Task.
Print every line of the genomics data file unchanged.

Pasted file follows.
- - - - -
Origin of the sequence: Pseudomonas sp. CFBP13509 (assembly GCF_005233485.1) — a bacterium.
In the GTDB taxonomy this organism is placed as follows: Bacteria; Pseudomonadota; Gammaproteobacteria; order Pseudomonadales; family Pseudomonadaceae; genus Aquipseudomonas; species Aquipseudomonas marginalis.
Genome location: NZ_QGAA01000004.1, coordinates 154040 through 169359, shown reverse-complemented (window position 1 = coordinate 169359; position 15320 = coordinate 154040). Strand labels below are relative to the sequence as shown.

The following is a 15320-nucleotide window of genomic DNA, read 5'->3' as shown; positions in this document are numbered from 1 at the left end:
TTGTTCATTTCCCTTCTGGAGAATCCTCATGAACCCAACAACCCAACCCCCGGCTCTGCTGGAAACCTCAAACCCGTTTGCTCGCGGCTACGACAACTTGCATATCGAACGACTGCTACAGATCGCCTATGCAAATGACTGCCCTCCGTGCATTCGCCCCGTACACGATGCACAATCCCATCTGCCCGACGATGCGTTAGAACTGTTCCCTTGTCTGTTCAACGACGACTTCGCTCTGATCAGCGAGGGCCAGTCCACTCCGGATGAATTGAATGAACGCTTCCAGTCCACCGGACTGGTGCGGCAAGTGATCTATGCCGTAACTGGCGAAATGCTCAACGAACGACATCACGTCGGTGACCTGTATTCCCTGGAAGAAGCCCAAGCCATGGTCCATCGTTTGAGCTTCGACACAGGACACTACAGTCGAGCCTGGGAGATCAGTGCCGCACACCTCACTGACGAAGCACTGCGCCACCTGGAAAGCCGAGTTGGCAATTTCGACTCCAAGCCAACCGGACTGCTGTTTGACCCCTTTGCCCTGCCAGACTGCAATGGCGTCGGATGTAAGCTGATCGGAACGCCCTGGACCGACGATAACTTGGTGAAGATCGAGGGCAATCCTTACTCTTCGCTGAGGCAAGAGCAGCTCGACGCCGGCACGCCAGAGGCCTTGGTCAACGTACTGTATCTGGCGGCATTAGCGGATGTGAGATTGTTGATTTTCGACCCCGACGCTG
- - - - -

Origin of the sequence: Pseudomonas sp. CFBP13509 (assembly GCF_005233485.1) — a bacterium.
In the GTDB taxonomy this organism is placed as follows: Bacteria; Pseudomonadota; Gammaproteobacteria; order Pseudomonadales; family Pseudomonadaceae; genus Aquipseudomonas; species Aquipseudomonas marginalis.
Genome location: NZ_QGAA01000004.1, coordinates 154040 through 169359, shown reverse-complemented (window position 1 = coordinate 169359; position 15320 = coordinate 154040). Strand labels below are relative to the sequence as shown.

The following is a 15320-nucleotide window of genomic DNA, read 5'->3' as shown; positions in this document are numbered from 1 at the left end:
TTGTTCATTTCCCTTCTGGAGAATCCTCATGAACCCAACAACCCAACCCCCGGCTCTGCTGGAAACCTCAAACCCGTTTGCTCGCGGCTACGACAACTTGCATATCGAACGACTGCTACAGATCGCCTATGCAAATGACTGCCCTCCGTGCATTCGCCCCGTACACGATGCACAATCCCATCTGCCCGACGATGCGTTAGAACTGTTCCCTTGTCTGTTCAACGACGACTTCGCTCTGATCAGCGAGGGCCAGTCCACTCCGGATGAATTGAATGAACGCTTCCAGTCCACCGGACTGGTGCGGCAAGTGATCTATGCCGTAACTGGCGAAATGCTCAACGAACGACATCACGTCGGTGACCTGTATTCCCTGGAAGAAGCCCAAGCCATGGTCCATCGTTTGAGCTTCGACACAGGACACTACAGTCGAGCCTGGGAGATCAGTGCCGCACACCTCACTGACGAAGCACTGCGCCACCTGGAAAGCCGAGTTGGCAATTTCGACTCCAAGCCAACCGGACTGCTGTTTGACCCCTTTGCCCTGCCAGACTGCAATGGCGTCGGATGTAAGCTGATCGGAACGCCCTGGACCGACGATAACTTGGTGAAGATCGAGGGCAATCCTTACTCTTCGCTGAGGCAAGAGCAGCTCGACGCCGGCACGCCAGAGGCCTTGGTCAACGTACTGTATCTGGCGGCATTAGCGGATGTGAGATTGTTGATTTTCGACCCCGACGCTG